Market Structure Comparison and Evaluation. Review!!. Perfect competition Assumptions:. Firms are small and have little affect on impact on price (price takers) or total output Industry has lots of firms Identical products (no brand names ) Perfect (symmetrical) information
Firms are small and have little affect on impact on price (price takers) or total output
Industry has lots of firms
Identical products (no brand names)
Perfect (symmetrical) information
Entry/exit Easy (investment and sunk costs low)
No incentive to innovate
Lack of variety to consumer
Given normal profits, price fluctuations occur due to resource (input) prices.
No EOS: economies of scale
One firm in the industry, No substitute goods.
Barriers to entry exist, very high barriers associated with high capital costs (sunk costs)
May be able to make abnormal profit in the long run because of the barriers to entry
Productively and Allocatively inefficient -less incentive to be
Can charge higher price
for lower output
behavior to maintain power
Lower Prices to Suppliers - A monopoly may use its market power and pay lower prices to its suppliers. E.g. Supermarkets have been criticized for paying low prices to farmers.
Worse products Lack of competition may lead to less product innovation.
Charge Higher prices to producers Monopolies may use their supernormal profits to charge higher prices to producers of other products
Diseconomies of Scale - It is possible that if a monopoly gets too big it may experience diseconomies of scale. - higher average costs because it gets too big
High Concentration Ratio-A few firms hold a high percentage of market share (there may be many small firms)
Usually high barriers to entry
Products may be identical (homogenous) or differentiated
Firms are interdependent (Large enough to effect the market price)
Economies of scale may be achieved, leading to lower costs
Greater innovation through R & D because of supernormal profits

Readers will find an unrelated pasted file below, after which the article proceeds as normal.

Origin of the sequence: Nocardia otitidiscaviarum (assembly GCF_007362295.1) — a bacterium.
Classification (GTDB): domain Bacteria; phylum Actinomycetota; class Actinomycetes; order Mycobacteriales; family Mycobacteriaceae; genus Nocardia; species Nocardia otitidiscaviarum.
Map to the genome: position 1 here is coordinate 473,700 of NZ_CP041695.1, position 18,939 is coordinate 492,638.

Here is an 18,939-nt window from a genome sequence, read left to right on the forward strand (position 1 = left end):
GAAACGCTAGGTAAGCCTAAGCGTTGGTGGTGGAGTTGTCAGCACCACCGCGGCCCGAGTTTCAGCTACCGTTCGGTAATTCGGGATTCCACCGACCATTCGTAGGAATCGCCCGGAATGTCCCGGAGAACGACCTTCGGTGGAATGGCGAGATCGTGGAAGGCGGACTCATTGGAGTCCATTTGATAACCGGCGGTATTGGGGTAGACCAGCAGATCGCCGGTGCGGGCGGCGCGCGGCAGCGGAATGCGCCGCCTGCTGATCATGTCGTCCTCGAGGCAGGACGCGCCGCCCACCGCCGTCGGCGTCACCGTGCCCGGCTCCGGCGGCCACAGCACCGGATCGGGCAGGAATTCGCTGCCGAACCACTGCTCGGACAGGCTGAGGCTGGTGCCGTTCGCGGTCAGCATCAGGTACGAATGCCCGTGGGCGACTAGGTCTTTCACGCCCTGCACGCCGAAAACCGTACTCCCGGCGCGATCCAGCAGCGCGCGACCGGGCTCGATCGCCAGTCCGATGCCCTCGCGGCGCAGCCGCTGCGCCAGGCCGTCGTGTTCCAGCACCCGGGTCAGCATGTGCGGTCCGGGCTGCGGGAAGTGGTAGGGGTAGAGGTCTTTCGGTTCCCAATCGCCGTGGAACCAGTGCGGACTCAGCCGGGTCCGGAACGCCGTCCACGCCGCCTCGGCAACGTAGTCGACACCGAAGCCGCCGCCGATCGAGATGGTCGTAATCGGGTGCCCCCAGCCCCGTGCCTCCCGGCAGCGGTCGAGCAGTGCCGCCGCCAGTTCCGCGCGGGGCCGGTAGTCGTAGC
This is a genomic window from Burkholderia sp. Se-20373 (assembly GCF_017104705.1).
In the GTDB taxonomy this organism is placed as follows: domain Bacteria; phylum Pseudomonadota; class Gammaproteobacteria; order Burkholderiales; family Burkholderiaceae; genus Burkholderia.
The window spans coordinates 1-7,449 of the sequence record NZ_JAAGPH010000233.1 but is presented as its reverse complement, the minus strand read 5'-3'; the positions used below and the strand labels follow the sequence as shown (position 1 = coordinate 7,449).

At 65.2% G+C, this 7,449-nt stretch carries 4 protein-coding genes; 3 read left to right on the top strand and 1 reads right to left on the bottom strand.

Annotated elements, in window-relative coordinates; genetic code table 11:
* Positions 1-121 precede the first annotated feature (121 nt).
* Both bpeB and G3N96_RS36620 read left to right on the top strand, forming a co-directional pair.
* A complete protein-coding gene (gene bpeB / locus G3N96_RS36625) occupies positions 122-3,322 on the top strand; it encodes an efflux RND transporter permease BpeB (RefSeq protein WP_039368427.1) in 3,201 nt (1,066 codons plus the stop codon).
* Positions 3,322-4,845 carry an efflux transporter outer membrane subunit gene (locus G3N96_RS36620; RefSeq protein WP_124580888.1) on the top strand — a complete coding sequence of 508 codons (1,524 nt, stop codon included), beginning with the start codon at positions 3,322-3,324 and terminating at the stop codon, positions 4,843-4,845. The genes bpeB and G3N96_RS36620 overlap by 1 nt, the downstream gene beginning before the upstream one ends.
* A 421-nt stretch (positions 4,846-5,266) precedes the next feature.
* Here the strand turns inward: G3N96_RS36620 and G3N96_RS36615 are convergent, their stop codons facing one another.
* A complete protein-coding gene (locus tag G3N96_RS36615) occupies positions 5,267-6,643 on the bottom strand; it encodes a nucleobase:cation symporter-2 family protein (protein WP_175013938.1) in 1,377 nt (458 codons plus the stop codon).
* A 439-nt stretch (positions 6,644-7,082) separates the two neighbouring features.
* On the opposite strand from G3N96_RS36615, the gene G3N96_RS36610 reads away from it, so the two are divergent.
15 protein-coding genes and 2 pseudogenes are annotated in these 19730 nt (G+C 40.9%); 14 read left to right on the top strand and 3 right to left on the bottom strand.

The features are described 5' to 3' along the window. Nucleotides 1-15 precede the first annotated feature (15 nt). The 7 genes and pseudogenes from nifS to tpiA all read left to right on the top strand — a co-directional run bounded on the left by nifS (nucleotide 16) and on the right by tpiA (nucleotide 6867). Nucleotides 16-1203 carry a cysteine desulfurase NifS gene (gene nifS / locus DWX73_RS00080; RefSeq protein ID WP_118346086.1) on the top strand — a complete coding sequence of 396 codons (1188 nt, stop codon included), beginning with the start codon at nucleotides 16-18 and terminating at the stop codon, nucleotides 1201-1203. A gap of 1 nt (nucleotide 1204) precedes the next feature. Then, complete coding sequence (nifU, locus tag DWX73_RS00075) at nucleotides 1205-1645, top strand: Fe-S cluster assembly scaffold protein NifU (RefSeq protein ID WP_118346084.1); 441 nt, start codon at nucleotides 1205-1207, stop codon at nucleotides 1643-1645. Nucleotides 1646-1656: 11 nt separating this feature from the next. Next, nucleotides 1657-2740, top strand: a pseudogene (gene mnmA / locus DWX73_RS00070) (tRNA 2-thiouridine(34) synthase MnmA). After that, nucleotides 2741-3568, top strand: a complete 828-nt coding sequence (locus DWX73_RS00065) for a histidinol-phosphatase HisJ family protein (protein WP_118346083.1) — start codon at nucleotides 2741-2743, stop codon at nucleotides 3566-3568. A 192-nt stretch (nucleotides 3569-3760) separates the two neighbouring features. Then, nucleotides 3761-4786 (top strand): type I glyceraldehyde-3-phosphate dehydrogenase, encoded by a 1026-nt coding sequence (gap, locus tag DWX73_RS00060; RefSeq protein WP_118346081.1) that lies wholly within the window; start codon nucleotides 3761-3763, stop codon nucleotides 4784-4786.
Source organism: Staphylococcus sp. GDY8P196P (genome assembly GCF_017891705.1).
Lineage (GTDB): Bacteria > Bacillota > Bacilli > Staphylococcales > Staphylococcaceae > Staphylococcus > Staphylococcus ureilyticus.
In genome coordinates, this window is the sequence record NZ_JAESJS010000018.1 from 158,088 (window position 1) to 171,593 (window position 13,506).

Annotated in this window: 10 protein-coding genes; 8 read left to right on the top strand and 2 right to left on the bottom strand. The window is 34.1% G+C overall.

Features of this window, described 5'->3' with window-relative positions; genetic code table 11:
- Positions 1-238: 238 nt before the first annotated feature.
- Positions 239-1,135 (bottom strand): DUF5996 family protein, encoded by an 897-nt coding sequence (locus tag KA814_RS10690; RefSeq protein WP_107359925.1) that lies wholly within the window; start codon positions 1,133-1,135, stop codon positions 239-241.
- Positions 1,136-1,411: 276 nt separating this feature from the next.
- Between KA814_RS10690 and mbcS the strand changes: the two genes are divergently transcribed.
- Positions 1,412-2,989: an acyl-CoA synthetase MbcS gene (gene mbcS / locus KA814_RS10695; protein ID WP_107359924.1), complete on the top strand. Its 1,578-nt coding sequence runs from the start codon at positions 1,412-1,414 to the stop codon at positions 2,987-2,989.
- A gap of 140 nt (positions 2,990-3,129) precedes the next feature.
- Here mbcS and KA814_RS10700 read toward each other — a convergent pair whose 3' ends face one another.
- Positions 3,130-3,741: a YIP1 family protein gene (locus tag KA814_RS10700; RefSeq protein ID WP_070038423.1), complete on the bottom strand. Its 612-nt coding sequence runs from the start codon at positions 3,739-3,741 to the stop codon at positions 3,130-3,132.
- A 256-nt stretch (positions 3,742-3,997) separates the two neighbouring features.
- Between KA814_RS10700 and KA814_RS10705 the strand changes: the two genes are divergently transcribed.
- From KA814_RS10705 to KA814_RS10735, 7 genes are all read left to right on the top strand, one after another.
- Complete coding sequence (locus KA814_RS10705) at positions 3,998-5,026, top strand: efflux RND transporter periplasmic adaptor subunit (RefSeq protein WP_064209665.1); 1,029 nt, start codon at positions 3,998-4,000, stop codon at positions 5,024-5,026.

Product development may lead to greater choice of products
·JB will match a price decrease by McD's so as to not lose market share
·JB will ignore a price increase by McD's so it can capture customers who will switch to JB.
·D1 represents demand when McD's increases price, D2 when it lower price.
·Put together, the demand curve faced by a oligopolist is kinked, highly elastic above current price and highly inelastic below current price
3 Necessary Conditions
Some poorer consumers get subsidized by wealthier consumers (like college tuition & financial aid)
Sometimes entire groups of consumers can get lower prices because they are subsidized by another group (ex: domestic students get lower tuition because higher tuition for foreign students helps cover costs)
Usually leads to higher output in the market which should lead to economies of scale and lower costs thus lower prices for consumers
Loss of consumer surplus for consumers
Some consumers pay more than they would have at market equilibrium prices
Small firms exist in the market
Firms differentiate their product
No great barriers to entry
Consumers enjoy a greater variety of products
Prices are low… cannot be much higher than average costs
Law of diminishing returns:
Economies of scale